Get Zeiss Loxia at B&H Photo.
Update 23 Nov: these examples pages are now complete.
On my in-progress examples page:
Dan M writes about the Lundy Canyon examples page:
Those are some incredibly detailed, beautiful blue light images. The blue light is really nice. You’ve come to specialize in that look.
DIGLLOYD: bluish light is all one gets for half the day late in the season. It’s subtle but very beautiful in its own way. Besides, this year was exceedingly poor for colorful sunsets—almost none in 6 weeks of mountain work.
that Loxia 85/2.4 rocks in sharpness and contrast. In a snow squall as here, it’s about as good as it gets at preserving a lifelike feel. And no weird performance headaches or asymmetry problems or focus shift.
BTW, manual focus lenses can be highly appealing for static outdoor photography; focus and it stays there with no glitches, if one wants to time a shot or similar. I’m quite annoyed at the Sony A7R II for resetting focus with power on.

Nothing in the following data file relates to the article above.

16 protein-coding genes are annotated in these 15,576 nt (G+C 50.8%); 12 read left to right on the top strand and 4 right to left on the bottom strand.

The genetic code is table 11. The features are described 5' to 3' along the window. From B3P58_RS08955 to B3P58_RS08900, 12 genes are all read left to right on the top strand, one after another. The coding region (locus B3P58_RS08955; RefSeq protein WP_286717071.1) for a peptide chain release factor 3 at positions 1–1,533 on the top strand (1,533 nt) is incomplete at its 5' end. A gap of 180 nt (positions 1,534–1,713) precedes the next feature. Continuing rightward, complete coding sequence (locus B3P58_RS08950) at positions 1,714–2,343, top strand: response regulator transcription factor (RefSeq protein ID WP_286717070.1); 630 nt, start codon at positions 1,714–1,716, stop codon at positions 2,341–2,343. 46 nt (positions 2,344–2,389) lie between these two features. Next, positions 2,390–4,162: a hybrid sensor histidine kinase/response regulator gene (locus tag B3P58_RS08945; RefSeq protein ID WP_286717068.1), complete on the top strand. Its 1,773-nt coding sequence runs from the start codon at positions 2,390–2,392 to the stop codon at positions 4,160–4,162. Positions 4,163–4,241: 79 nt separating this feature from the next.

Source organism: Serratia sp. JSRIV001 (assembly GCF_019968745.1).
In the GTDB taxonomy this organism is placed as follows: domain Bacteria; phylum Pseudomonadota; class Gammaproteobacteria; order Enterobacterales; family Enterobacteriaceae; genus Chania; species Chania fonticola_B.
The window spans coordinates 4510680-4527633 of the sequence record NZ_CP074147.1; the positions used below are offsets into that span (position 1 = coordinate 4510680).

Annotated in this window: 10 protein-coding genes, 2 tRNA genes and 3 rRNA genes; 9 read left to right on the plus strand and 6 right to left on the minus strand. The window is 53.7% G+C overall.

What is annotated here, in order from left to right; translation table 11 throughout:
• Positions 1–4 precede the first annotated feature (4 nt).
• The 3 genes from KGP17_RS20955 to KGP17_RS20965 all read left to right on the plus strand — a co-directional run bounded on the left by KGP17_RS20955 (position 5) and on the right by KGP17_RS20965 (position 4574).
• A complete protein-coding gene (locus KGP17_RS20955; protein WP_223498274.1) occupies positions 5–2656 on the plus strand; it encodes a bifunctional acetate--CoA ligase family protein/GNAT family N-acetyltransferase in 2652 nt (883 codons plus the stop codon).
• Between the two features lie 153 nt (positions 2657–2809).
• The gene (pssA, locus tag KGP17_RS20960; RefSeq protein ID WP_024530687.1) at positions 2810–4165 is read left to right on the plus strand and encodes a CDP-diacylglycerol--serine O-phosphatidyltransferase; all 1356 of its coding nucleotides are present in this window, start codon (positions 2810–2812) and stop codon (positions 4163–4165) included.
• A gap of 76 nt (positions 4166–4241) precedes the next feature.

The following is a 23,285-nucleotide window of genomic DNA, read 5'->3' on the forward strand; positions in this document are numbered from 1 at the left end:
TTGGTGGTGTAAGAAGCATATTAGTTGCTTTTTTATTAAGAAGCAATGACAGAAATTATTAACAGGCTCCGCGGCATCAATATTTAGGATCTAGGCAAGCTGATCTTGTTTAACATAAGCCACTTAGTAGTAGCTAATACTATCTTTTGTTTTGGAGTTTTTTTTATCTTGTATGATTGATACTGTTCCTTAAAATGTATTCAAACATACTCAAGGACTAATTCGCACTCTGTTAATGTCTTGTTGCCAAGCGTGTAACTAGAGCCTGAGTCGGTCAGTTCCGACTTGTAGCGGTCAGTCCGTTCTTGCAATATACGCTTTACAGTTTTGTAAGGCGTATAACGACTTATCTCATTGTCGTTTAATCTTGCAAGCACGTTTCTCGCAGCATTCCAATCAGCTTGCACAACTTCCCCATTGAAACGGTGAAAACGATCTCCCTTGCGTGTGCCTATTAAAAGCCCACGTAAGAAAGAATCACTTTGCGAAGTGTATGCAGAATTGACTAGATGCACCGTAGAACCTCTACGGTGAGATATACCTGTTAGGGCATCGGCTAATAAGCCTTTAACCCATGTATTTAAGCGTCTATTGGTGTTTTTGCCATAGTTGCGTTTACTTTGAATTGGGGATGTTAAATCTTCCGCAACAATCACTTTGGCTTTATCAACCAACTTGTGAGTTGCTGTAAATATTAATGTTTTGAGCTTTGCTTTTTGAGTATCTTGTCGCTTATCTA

This image is a jaw dropping testament to what the Loxia 85mm f/2.4 can deliver at f/5.6, though full effect can really only be understood at the 28 megapixel size and with the crops on an iMac 5K—unbelievably crisp. It is as good as an Otus and its performance is achieved under low contrast bluish light. Every tiny branch and twig is sharp everywhere in the frame, excepting the OOF nearby trees. I wish the image had been recorded on a 100 megapixel sensor.
Very popular with hikers, particularly with the intense yellows of aspen in the autumn, the trail runs just to the right of the cataracts, and a side trail cuts over to the waterfalls themselves. Additional waterfalls can be found beyond the upper rise. A fresh (minutes ago) dusting of snow coats the slopes.